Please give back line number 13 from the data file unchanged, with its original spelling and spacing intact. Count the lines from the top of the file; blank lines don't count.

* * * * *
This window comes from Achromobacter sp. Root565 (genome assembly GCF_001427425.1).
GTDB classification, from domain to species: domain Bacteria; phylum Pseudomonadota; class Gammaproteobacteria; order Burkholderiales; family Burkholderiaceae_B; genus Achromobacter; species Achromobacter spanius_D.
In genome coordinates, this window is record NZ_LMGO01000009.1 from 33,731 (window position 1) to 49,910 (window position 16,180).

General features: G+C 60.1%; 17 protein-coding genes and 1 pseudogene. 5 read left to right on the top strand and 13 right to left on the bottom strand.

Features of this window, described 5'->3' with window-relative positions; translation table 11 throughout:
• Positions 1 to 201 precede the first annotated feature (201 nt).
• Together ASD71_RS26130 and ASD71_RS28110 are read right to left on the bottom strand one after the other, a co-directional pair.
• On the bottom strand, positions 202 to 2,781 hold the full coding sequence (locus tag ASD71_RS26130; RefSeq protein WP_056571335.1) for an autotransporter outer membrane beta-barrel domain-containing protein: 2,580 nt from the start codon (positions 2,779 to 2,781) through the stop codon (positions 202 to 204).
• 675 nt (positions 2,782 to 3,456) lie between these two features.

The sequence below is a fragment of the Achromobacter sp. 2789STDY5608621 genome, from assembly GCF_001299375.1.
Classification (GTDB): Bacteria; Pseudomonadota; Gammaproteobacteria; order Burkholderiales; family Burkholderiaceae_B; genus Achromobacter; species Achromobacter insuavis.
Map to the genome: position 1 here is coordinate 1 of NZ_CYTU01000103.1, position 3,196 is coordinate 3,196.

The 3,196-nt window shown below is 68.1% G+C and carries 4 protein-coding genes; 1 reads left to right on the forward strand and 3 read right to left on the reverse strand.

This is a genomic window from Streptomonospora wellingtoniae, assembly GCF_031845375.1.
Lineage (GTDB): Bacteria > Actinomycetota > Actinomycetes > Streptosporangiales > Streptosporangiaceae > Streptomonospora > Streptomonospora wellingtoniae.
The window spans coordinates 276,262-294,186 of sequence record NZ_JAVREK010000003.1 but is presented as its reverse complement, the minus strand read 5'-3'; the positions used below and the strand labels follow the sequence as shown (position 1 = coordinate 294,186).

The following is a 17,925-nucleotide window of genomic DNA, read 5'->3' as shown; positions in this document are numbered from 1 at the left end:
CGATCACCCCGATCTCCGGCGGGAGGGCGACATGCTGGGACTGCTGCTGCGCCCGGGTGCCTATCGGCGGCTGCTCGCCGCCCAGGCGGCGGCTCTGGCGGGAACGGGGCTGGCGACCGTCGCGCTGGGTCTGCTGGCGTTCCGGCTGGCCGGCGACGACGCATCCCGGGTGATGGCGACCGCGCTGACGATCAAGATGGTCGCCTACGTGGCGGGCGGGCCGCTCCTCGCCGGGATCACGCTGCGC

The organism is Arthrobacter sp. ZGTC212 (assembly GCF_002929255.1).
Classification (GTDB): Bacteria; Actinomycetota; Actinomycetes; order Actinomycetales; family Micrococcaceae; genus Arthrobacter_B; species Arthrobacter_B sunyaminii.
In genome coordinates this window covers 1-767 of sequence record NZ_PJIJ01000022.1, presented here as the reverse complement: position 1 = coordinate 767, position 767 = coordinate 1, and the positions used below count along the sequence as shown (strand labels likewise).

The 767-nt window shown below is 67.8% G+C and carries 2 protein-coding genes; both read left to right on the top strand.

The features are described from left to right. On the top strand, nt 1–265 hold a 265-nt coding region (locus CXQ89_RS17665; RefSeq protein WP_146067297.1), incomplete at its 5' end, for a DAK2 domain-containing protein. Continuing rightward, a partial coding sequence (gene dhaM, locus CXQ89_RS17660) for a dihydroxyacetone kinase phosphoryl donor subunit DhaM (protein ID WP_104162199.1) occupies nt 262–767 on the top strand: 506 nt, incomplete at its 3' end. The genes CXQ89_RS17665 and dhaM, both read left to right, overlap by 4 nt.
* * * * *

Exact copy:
The 3,196-nt window shown below is 68.1% G+C and carries 4 protein-coding genes; 1 reads left to right on the forward strand and 3 read right to left on the reverse strand.